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Born in 1921 in Llanfihangel Crucorney, near Abergavenny, Wales, Williams was the son of a railway worker. He was 14 when the Spanish Civil War broke out and joined a local Left Book Club
In 1937, he saw the Soviet pavilion at the International Exhibition in Paris, and bought a copy of The Communist Manifesto.
Williams attended Trinity College, Cambridge, where he joined the Communist Party and its Writers’ Group in 1939. He also took part in the Socialist Club and became a delegate to the National Congress of Student Unions. Along with Eric Hobsbawm, he wrote a pamphlet about the Soviet-Finnish War, and Williams was editor of a university journal.
In late 1940, he enlisted in the British Army, but stayed at Cambridge to take his exams in June 1941, the same month Germany invaded the Soviet Union.
His membership in the Communist Party lapsed without him ever formally resigning as he began serious involvement in the war. He was part of the invasion of Normandy and later served as a tutor in adult education at the University of Oxford for several years.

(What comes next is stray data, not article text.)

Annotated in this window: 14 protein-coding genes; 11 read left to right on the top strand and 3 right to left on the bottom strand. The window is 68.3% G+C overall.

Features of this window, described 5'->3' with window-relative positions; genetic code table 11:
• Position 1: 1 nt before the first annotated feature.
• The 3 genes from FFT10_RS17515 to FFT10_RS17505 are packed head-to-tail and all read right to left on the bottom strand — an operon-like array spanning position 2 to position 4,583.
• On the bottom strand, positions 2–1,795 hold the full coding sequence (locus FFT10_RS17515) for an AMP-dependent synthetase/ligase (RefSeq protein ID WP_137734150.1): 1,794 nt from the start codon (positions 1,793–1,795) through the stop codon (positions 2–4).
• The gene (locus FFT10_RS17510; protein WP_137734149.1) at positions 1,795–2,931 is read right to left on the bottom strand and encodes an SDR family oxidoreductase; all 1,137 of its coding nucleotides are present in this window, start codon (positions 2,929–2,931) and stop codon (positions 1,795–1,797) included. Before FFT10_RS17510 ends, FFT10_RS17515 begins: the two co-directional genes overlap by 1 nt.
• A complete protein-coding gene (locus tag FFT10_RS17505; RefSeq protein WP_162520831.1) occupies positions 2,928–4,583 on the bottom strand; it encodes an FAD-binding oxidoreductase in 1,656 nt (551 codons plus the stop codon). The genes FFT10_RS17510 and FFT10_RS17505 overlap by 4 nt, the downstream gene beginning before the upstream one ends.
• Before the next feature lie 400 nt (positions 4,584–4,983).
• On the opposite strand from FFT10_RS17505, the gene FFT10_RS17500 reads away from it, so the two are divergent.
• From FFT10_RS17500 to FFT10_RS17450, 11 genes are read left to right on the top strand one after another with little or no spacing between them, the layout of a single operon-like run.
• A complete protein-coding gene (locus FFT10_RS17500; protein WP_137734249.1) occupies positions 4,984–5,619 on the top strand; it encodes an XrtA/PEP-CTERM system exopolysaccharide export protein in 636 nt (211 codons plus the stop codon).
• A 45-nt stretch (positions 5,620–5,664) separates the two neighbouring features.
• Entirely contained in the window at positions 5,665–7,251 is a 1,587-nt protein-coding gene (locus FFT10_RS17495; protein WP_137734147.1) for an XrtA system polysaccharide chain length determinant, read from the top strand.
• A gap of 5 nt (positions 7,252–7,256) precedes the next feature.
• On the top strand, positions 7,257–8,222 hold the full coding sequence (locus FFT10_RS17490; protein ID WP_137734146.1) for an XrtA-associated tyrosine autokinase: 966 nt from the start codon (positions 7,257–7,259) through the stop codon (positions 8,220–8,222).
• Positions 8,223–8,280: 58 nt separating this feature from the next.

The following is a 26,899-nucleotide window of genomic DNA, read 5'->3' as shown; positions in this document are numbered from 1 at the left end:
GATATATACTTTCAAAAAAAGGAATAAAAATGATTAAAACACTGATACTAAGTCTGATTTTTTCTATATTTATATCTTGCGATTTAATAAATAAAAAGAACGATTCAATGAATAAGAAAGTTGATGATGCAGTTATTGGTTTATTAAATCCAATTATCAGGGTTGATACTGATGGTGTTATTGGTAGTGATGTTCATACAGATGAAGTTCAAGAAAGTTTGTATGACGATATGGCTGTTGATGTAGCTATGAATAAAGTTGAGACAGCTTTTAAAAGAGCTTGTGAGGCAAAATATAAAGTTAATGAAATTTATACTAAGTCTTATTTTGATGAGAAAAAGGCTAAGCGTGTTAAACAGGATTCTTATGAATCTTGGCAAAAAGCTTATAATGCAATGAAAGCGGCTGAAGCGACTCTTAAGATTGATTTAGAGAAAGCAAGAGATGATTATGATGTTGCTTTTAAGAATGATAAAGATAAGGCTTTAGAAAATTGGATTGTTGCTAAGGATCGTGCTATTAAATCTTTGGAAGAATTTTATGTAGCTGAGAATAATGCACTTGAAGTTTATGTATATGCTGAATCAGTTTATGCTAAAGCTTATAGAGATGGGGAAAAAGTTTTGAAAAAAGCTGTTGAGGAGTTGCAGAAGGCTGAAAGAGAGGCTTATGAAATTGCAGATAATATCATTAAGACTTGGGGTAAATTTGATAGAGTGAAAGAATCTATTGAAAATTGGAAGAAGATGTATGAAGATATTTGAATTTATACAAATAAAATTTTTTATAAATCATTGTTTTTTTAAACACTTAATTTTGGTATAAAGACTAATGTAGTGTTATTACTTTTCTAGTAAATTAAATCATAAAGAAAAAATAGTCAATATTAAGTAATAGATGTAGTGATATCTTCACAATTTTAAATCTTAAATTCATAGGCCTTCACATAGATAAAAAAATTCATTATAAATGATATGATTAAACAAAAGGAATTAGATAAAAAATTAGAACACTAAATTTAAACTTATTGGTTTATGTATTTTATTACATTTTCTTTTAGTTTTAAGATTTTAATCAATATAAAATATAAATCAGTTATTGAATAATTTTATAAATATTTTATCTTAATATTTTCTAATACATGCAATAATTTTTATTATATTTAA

Williams' own political position was a humanist Marxism. In 1951 he was recalled to the army as a reservist to fight in the Korean War but refused to go.
His `Culture and Society' was published in 1958 and others followed. Williams was invited to return to Cambridge in 1961, eventually becoming Professor of Drama.
He was a key figure in 1967 in the publication of the New Left May Day Manifesto even tually published by Penguin for May Day 1968. He and many other former members of the Communist Party showed a readiness to work with the Communist Party.
By the 1970s, he was a Plaid Cymru member.
He retired from Cambridge in 1983, Amongst his later works is `Loyalties', a novel about 1930s Communism. He was also working on People of the Black Mountains, an experimental historical novel about people from the part of Wales he came from.
Williams died in 1988.